Popular Prescription Medications May Contribute to Falls, Injuries in Elderly Patients

Fall and injuries in the elderly may be attributed to many popular prescription medications.

Elderly falls and injuries may be attributed to many popular prescription medications.

The adverse effects of commonly prescribed medications may threaten the wellbeing of elderly patients, according to research published in the European Journal of Public Health.

Researchers from the Karolinska Institutet in Stockholm, Sweden, studied nearly 7 million patients aged 65 years or older and identified 64,399 elderly individuals who were admitted to the hospital for a fall or injury between March 2006 and December 2009.

Each participants was matched with 4 controls based on gender, date of birth, and place of residence. The researchers also took note of the 20 most commonly prescribed medications for all participants, dating back 30 days prior to their injury or fall.

“Elderly are often prescribed medications and are also a group in society frail to falls leading to serious consequences for their health and quality of life,” study author Jette Möller told Pharmacy Times in an exclusive interview. “Several studies have pointed to medications as playing an important role for their risk of fall and fall injuries, (but) many of these medications have not been studied with regard to the risk of serious fall injuries, and population-based studies using the same design and material to explore the effects are very limited.”

The researchers noted a gender-based difference, as women were 75% more likely to have a fall injury compared to their non-medicated counterparts. Men and women taking opioid analgesics were more than twice as likely to be hospitalized for a fall injury than their non-medicated counterparts. Similarly, men taking antidepressants were 2 times as likely to have a fall than elderly patients who were not taking such drugs.

Of the 20 most commonly prescribed drugs, 10 medications—especially 3 that affect the central nervous system (CNS)—significantly increased the risk of injuries from falling. The highest risk was seen with the use of opioids and antidepressants, although hypnotics, sedatives, and analgesics were also of concern.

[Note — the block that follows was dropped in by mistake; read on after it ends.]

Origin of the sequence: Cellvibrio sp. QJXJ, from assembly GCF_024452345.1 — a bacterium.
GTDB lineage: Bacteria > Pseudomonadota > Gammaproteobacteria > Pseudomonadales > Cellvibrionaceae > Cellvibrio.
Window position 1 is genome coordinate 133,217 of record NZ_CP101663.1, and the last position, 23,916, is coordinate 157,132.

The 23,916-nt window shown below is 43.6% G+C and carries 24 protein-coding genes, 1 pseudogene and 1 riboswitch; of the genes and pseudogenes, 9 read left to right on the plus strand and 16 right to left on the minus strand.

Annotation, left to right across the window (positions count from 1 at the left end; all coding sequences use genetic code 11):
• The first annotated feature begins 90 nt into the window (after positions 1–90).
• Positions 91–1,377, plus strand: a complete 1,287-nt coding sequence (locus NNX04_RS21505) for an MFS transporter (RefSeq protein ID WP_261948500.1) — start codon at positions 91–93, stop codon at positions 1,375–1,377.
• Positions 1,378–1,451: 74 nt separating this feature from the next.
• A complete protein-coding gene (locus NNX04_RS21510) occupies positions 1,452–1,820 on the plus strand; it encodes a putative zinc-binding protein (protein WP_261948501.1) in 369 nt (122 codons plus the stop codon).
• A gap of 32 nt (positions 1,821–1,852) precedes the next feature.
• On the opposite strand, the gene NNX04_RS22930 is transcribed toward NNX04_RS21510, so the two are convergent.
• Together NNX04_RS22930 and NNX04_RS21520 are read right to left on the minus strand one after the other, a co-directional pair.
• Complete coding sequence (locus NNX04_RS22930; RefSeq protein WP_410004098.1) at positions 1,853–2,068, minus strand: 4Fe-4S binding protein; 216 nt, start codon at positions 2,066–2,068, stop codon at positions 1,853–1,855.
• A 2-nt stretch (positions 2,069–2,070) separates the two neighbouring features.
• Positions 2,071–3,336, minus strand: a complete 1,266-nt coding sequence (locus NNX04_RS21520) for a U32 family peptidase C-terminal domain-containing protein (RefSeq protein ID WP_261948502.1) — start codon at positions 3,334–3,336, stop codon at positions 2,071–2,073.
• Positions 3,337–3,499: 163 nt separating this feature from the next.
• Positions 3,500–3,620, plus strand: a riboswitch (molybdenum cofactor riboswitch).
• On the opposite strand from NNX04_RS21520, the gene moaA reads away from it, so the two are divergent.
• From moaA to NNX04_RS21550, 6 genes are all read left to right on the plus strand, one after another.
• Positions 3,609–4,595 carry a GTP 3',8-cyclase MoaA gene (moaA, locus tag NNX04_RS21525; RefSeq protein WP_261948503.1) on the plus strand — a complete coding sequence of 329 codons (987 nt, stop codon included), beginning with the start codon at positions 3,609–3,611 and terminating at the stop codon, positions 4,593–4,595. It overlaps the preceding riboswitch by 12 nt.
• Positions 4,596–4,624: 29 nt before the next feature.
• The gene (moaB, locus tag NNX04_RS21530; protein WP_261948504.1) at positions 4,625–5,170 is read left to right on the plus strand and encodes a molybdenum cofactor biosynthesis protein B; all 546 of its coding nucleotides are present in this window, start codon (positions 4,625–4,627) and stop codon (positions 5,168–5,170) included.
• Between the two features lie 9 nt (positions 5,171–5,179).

Drugs prescribed for ulcers and gastroesophageal reflux disease, calcium, vitamin B12, and some non-opioid analgesics were linked to a wide rangeof all fall injuries.

Möller explained that some drugs might not cause falls; rather, an elderly individual’s injuries may be due to a disorder the drug is prescribed to treat, such as osteoporosis. The cardiovascular medications, however, “showed what we call a ‘protective’ effect, and many of them had not been specifically studied previously,” Möller continued.

Despite their findings, the researchers did not at all recommend halting any prescribing of the drugs.

“Although we can assume that the risk for individual patients to sustain injurious falls would be minimized by not prescribing these medications, they may still remain essential in other critical aspects of health and wellbeing,” Möller concluded. “This is even more problematic in instances where there are no non-fall-inducing medications as a substitute.”

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